The numbers are pretty startling.
Nearly 7 in 10 Americans have less than $1,000 in savings.
1 out of every 3 Americans has nothing set aside for retirement.
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And, according to Federal Reserve data, the median working-age couple has saved just $5,000 for retirement.
How is this even possible?
How could it be that the citizens of the wealthiest country to have ever existed in the history of the world barely have any savings?
Simple. The cost of living has skyrocketed over time. It’s become terribly difficult for tens of millions of people to keep up. Just look at the data—
This is especially difficult for the Millennial generation, which finds itself spending over of 40% of disposable income on housing costs.
If you add in student debt (which continues to plague millennials), that takes even more money out of their pockets each month.
And God help you if you decide to have children, the cost of which is now at a record level.
According to a study published last year by the US Department of Agriculture (not sure why they’re the ones looking into this…), the overall cost of raising a child from birth to age 21 is now a whopping $233,610.
Private studies have pegged that amount even higher, in excess of $300,000.
And, not that there’s any inflation, but childcare costs have risen so rapidly that it has become impossible for many families to keep both spouses in their careers.
Then there’s the costs of insurance and medical care, which continue to soar to record levels.
Healthcare costs in the United States are now at the highest levels EVER.
But even more importantly, the RATE at which costs are rising reached their highest level in 32 years.
It’s no wonder that people aren’t able to put any money away… or that, despite a brief dip after the Great Recession, consumer credit is once again exploding.
Just like their federal government, Americans are once again heavily indebting themselves.
And it’s easy to understand why: they just can’t make ends meet.
The tiny silver lining is that wages have finally started to grow, albeit slightly.
But wage growth has been vastly outpaced by the rising costs of major expenses– like housing, childcare, insurance, and healthcare.
If you find yourself in this situation… struggling without any real sense of security… I’d encourage you to at least consider one out-of-the-box solution:
Think about going overseas.
It’s 2017. Your ability to generate income no longer depends on geography.
I have friends who run a small CPA practice preparing tax forms from their beach home in Bali.
Others who do construction work here in Chile.
Software developers, agriculture consultants, insurance salesmen, paralegals, real estate brokers… they’ve all moved abroad and are thriving.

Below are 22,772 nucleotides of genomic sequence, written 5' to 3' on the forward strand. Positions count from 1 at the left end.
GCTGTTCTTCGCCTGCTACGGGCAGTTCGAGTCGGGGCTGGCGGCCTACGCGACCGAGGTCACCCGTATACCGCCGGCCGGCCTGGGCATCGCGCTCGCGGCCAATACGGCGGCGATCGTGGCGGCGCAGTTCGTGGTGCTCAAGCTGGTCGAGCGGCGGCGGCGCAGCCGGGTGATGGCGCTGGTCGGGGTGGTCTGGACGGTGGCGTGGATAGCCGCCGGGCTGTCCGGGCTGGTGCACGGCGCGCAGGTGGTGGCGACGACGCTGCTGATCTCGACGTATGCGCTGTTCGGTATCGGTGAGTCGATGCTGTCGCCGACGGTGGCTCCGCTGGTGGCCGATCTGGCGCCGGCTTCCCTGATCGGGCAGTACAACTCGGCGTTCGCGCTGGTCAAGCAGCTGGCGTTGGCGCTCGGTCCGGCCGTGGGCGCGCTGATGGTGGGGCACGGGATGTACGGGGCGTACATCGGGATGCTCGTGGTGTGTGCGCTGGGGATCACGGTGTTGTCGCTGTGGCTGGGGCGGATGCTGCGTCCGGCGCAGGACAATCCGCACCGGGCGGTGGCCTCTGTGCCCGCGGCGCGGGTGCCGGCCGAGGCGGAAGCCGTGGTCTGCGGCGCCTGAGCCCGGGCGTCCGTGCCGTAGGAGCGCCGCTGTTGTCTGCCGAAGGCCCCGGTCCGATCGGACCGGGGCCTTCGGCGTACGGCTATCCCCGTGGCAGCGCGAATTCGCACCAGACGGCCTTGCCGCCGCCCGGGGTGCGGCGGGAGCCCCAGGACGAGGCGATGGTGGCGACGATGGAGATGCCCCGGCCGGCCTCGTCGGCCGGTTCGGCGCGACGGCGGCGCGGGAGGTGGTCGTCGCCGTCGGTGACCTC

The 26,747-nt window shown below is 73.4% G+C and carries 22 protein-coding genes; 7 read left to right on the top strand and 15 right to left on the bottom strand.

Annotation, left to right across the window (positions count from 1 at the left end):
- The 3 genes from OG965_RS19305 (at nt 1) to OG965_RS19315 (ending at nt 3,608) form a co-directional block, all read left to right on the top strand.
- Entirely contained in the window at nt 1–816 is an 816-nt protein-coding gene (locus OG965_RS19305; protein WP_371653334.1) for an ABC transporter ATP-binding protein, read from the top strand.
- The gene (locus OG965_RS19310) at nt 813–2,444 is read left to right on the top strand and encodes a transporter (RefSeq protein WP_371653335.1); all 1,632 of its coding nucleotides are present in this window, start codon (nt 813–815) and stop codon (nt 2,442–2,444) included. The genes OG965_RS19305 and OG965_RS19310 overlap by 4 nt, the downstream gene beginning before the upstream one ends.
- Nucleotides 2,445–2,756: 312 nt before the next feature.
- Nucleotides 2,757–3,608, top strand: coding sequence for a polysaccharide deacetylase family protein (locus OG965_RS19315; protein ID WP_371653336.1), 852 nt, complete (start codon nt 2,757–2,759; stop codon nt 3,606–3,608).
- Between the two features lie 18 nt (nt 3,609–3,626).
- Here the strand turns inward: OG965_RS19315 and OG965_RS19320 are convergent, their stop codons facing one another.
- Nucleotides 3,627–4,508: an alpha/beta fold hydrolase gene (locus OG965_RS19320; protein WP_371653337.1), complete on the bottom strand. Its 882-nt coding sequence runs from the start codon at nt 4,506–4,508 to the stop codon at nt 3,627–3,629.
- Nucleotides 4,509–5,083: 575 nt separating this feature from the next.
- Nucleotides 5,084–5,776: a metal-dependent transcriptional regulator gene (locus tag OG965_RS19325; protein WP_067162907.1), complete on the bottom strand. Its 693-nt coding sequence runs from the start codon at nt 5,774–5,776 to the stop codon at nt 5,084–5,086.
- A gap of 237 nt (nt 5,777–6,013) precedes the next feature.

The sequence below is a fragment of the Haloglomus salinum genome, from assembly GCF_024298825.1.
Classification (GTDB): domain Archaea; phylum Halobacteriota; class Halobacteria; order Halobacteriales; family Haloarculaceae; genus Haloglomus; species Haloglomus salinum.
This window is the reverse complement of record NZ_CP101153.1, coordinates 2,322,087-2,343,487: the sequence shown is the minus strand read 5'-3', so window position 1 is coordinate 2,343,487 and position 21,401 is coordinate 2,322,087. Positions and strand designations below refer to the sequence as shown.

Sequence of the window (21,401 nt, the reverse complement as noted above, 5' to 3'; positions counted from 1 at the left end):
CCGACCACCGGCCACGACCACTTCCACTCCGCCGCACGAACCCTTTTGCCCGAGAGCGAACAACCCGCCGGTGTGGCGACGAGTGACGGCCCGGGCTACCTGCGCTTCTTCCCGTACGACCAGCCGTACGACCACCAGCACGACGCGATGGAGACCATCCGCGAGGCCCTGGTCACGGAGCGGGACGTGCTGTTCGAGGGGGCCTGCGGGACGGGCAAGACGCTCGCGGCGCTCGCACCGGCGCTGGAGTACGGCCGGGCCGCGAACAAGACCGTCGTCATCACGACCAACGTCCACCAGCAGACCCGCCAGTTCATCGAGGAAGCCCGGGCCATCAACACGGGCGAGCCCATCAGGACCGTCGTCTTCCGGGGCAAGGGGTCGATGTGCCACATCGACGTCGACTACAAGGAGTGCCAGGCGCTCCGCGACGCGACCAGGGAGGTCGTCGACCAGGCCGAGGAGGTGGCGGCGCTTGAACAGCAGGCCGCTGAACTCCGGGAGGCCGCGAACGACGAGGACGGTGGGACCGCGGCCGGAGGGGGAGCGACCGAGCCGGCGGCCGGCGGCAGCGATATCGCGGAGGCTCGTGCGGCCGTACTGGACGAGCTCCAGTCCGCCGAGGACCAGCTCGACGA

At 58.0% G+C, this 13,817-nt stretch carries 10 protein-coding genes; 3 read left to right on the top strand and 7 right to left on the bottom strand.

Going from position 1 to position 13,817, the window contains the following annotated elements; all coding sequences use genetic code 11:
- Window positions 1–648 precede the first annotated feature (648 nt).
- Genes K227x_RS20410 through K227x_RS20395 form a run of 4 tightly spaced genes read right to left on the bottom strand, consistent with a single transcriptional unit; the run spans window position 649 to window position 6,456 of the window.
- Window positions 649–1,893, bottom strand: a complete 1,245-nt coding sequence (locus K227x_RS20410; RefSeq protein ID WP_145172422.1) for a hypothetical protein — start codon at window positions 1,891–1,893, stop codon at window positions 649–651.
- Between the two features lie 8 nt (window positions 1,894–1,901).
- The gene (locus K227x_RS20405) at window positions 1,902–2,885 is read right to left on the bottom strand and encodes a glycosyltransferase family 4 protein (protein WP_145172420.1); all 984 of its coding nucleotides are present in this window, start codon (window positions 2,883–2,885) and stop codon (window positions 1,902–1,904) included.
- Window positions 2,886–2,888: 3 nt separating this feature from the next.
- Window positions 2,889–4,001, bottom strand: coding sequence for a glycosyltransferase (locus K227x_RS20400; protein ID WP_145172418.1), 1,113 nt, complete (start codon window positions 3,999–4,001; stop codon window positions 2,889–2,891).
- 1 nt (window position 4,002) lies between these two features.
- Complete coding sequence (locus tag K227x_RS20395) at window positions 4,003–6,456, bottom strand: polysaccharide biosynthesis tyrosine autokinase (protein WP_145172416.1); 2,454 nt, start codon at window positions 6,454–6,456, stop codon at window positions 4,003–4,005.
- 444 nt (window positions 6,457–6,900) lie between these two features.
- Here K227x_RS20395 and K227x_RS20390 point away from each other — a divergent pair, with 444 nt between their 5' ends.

The biggest thing you’ll notice in terms of your personal finances, though, is that living costs are often remarkably cheaper.
Sure, if you move to Tokyo, Geneva, or Oslo you’re going to be forking over even more money to live.
But the vast majority of the planet is likely MUCH cheaper than where you’re currently living.
I purchased my apartment here in Chile, in one of the nicest neighborhoods in the entire country, for less than what a down payment would be in most metropolitan areas in the US.
And I wouldn’t even regard Chile’s housing market as being particularly cheap compared to other places around the world.
Your medical costs will also drop. Seriously, it’s a joke.
Medical treatment overseas can be incredibly high quality and just a tiny fraction of the cost.
Insurance will cost a tenth of what you’re currently paying, if you decide to have insurance at all.
You might just choose to pay cash whenever you need treatment, and it won’t cost more than a nice lunch.
Childcare? Forget about it. In a lot of places overseas (especially in Latin America or Asia), labor costs are so cheap that you won’t even think about daycare.
Instead, you’ll easily be able to afford your own round-the-clock, live-in help… for far less than what you’re probably currently paying for daycare.
Oh yeah. And your tax bill will likely go to ZERO.
This goes for just about all nationalities, including US citizens.
American expats have some special guidelines that they need to follow, but as long as you have what’s known as “bona fide” residency, i.e. you are really truly living abroad, and not just on paper, you can exclude more than $100,000 each year in “earned” income.
(Note, this does not apply to investment income… but there are ways to eliminate that as well. More on that another time.)
Most households spend tens of thousands of dollars each year on taxes, most of which has gone to fund more wars and more debt.
Just imagine what you could do for your family’s future with all that extra savings.
There are all sorts of other benefits as well.
You may have the opportunity to learn another language, and for your children to learn another language.
You and your family may be able to obtain another citizenship.
You’ll have unique international experience that certainly looks good on a resume and differentiates you from your peers back home.
And you’ll have the chance to develop a deep, close network of friends… fellow expats who share your beliefs and values.
I understand that as human beings, we are naturally afraid of the unknown.
And moving abroad is a big, big unknown.
Our ancestors braved that uncertainty once as well. They too were searching for a better life. It’s in our DNA.
So if you find yourself in a similar situation– barely able to stay afloat financially, and insecure about the future– it may at least be worth considering the possibility.